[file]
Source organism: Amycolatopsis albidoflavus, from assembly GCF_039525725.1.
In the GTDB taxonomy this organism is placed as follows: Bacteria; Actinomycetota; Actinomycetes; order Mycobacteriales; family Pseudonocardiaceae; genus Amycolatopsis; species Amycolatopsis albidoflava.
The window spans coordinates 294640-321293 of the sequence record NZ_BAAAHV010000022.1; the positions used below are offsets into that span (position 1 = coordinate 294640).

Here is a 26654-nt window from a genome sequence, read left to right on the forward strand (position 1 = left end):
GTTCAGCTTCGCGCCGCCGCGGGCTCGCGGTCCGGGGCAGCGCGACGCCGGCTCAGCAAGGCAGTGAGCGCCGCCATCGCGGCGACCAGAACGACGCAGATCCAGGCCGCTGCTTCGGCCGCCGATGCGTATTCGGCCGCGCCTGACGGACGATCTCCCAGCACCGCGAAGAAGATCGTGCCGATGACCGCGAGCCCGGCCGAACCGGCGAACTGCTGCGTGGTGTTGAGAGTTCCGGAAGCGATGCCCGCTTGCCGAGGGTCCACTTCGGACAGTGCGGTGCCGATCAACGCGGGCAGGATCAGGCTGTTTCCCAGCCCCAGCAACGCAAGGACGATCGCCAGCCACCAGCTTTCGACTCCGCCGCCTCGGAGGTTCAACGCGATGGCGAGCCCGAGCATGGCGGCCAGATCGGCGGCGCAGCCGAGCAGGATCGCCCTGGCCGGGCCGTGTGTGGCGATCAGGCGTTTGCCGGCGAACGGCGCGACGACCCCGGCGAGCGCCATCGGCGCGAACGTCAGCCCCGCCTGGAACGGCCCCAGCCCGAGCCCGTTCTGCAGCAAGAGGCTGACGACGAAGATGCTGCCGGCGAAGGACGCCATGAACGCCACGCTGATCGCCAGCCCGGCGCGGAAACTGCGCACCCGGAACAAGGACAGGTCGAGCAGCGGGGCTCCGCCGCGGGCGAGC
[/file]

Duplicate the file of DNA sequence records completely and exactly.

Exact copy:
Source organism: Amycolatopsis albidoflavus, from assembly GCF_039525725.1.
In the GTDB taxonomy this organism is placed as follows: Bacteria; Actinomycetota; Actinomycetes; order Mycobacteriales; family Pseudonocardiaceae; genus Amycolatopsis; species Amycolatopsis albidoflava.
The window spans coordinates 294640-321293 of the sequence record NZ_BAAAHV010000022.1; the positions used below are offsets into that span (position 1 = coordinate 294640).

Here is a 26654-nt window from a genome sequence, read left to right on the forward strand (position 1 = left end):
GTTCAGCTTCGCGCCGCCGCGGGCTCGCGGTCCGGGGCAGCGCGACGCCGGCTCAGCAAGGCAGTGAGCGCCGCCATCGCGGCGACCAGAACGACGCAGATCCAGGCCGCTGCTTCGGCCGCCGATGCGTATTCGGCCGCGCCTGACGGACGATCTCCCAGCACCGCGAAGAAGATCGTGCCGATGACCGCGAGCCCGGCCGAACCGGCGAACTGCTGCGTGGTGTTGAGAGTTCCGGAAGCGATGCCCGCTTGCCGAGGGTCCACTTCGGACAGTGCGGTGCCGATCAACGCGGGCAGGATCAGGCTGTTTCCCAGCCCCAGCAACGCAAGGACGATCGCCAGCCACCAGCTTTCGACTCCGCCGCCTCGGAGGTTCAACGCGATGGCGAGCCCGAGCATGGCGGCCAGATCGGCGGCGCAGCCGAGCAGGATCGCCCTGGCCGGGCCGTGTGTGGCGATCAGGCGTTTGCCGGCGAACGGCGCGACGACCCCGGCGAGCGCCATCGGCGCGAACGTCAGCCCCGCCTGGAACGGCCCCAGCCCGAGCCCGTTCTGCAGCAAGAGGCTGACGACGAAGATGCTGCCGGCGAAGGACGCCATGAACGCCACGCTGATCGCCAGCCCGGCGCGGAAACTGCGCACCCGGAACAAGGACAGGTCGAGCAGCGGGGCTCCGCCGCGGGCGAGC